What toddlers taught me


By Heather Nelson

It’s common knowledge that your 20s aren’t always the best time of your life. Sure, you’re young, you’ve got time to adventure, to explore the world and its twists and turns… But, there’s something about your 20s that’s lonely, taxing and trying. 
If you would’ve asked me August 2011, where I’d be in four years after college graduation, I’d probably have guessed that I’d be working as a journalist full time. I’m two years removed from graduation; I’ve not seen a penny earned for my writing. 

But this isn’t a post about my writing. 
It’s been nearly two years since I took a teaching job at a daycare center. I recently earned title of full time classroom teacher in the toddler room; I teach 2 year olds. It’s quite the task, but I think the toddlers have taught me more than I’ve taught them. 


The amount of patience you need to work with kids is immeasurable. I never considered myself a patient person. I hate waiting for packages to come in the mail and for fresh baked cookies to cool. Two year olds require more patience than I knew I had. The kids are at a critical age of learning. They want to be independent; they want to feel important. I’ve found myself re-reading the same book 10 times because a child requests it. I merely laugh at spilled milk (and the post-lunch mess) that I clean up multiple times a day. I smile when a child repeats a statement or question, even after I’ve acknowledged him/her. And I’ve learned to embrace the question, “Why?”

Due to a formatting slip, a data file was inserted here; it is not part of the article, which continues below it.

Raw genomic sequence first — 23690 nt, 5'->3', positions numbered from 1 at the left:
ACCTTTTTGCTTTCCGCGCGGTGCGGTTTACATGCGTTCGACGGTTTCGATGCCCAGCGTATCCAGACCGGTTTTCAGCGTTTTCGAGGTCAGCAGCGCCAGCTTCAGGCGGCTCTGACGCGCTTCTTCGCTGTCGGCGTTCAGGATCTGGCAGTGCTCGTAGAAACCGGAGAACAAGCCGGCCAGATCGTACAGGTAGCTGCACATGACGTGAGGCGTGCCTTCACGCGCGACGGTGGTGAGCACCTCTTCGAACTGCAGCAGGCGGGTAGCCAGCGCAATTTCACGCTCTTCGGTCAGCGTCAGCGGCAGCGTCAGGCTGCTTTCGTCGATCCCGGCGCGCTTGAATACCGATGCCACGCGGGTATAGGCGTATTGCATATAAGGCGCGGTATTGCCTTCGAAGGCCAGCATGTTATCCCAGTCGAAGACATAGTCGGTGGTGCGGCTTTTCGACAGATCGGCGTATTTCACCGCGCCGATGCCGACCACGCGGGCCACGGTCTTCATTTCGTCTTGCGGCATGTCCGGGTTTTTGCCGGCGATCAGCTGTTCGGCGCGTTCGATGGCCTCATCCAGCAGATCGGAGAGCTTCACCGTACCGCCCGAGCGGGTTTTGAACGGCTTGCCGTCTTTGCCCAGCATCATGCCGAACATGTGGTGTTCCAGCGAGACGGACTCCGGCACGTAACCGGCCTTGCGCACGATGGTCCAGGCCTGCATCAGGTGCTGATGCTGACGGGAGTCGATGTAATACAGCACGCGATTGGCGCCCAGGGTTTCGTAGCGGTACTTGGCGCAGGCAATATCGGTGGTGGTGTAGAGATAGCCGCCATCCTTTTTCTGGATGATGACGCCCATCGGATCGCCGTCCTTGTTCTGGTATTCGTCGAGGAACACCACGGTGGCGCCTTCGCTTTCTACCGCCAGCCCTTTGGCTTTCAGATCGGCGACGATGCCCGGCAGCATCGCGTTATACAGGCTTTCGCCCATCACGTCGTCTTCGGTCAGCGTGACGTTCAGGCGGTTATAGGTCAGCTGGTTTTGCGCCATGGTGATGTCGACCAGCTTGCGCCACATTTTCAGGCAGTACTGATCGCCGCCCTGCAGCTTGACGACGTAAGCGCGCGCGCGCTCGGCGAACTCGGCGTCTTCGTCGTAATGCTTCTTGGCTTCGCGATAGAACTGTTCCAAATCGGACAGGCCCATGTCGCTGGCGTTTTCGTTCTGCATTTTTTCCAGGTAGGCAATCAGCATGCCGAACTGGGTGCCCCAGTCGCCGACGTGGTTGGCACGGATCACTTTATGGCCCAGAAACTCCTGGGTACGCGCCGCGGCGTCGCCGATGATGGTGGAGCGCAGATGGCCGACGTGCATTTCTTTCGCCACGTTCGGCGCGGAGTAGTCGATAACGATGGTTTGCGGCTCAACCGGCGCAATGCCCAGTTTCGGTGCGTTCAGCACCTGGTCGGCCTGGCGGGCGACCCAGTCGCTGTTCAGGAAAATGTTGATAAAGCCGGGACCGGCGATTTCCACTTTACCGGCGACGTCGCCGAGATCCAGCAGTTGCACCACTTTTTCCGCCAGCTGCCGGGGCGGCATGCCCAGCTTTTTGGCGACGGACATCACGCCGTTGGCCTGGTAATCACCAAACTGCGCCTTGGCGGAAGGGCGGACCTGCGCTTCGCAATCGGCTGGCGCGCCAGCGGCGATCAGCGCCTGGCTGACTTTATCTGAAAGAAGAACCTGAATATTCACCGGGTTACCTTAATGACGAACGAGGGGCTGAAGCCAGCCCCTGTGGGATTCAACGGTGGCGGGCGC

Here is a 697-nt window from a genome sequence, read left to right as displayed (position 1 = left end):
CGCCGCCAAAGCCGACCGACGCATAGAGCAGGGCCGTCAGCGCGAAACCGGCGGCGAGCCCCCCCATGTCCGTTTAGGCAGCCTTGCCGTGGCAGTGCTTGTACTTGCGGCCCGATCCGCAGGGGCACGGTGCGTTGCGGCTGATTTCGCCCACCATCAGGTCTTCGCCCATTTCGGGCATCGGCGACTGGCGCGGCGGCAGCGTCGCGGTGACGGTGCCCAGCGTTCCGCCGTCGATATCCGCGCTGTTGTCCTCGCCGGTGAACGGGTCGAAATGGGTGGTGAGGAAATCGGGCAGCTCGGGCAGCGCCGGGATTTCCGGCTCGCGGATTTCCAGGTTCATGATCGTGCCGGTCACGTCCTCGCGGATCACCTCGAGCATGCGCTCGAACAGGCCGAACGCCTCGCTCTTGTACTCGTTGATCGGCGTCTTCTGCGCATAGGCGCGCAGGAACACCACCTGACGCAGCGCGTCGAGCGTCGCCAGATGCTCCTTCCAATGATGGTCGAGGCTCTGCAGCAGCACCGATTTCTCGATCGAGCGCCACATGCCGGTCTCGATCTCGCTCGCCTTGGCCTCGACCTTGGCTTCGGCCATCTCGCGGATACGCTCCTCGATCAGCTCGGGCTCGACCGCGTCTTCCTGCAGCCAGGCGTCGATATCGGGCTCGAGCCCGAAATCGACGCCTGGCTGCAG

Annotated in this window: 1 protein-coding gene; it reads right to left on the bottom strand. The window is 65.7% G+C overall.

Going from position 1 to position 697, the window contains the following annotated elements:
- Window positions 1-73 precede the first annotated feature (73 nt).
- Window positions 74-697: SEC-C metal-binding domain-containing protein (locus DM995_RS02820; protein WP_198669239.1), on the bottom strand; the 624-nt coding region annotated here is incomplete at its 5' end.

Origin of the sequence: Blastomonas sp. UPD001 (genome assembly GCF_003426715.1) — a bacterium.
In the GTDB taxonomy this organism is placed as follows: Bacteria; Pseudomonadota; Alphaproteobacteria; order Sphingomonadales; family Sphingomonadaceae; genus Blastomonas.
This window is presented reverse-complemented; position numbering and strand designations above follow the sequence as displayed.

The children in my classroom have experienced a lot of change lately. The children seem to easily adapt to their environment. New teacher in the room? OK, let’s get to know her, ask her questions, make her read to us, play with us. The children in my classroom generally embrace change and are able to adapt rather quickly to any situation. I admire their willingness to embrace the new beginning of each day and accept (for the most part) what’s in front of them. As long as it’s not dried cranberries for snack instead of cookies….

This is, above all else, the biggest attribute I’ve gained from my toddlers. My heart grew 10 sizes on the day I became their teacher. Not only because I had to grow in humility, but because I felt like I gained 16 kids of my own. On the worst of days, I can look at my kids’ smiles, hear their laughter, feel the warmth of their hugs, and I’m comforted in knowing I’m loved. There’s truly nothing like walking into work each morning greeted by smiling faces and at least ten, “Hello, Ms. Heather!”s. I love my job more than I thought possible and it’s because of the kids. 

I’ll never regret the path that I’ve taken to get where I am today. I’m always learning, adapting, changing, loving harder…. And if I’ve learned anything about “adulting,” it’s that prioritizing your values and finding a job you love are more important than the salary you earn. 

Bye 2015, hello 2016


By Heather Nelson


Celebrating four years of friendship at our favorite place, The Sandbar.

Blogging about the year end makes me feel like a little piece of me has withered away. In a sense it has — I (could be) one year closer to dying.  (Or I could die in five minutes.) Regardless, I’m one of those people who hangs on to bits of the past. If you took a peek at my closet, you’d find my favorite Barbie doll from when I was three, an accordion folder of treasured schoolwork, and old issues of Sports Illustrated I can’t seem to throw away. It’s funny, though, because I don’t look back at 2015 with much endearment.

2015 kicked my ass.